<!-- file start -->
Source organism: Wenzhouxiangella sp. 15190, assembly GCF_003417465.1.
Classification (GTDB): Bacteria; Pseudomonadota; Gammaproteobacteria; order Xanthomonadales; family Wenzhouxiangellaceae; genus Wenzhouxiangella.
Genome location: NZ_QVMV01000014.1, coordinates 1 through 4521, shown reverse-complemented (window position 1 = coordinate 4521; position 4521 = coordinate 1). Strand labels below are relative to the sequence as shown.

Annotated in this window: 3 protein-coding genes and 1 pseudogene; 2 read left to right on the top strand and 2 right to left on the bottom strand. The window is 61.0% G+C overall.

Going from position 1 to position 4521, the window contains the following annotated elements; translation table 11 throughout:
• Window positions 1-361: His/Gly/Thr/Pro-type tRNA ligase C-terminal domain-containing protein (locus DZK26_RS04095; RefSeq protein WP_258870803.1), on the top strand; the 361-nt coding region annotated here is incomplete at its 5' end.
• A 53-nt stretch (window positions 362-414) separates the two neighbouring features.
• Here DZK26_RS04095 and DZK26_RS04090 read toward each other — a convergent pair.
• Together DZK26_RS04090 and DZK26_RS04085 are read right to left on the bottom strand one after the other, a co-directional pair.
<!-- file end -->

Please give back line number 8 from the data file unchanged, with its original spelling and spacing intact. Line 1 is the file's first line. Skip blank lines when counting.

• Here DZK26_RS04095 and DZK26_RS04090 read toward each other — a convergent pair.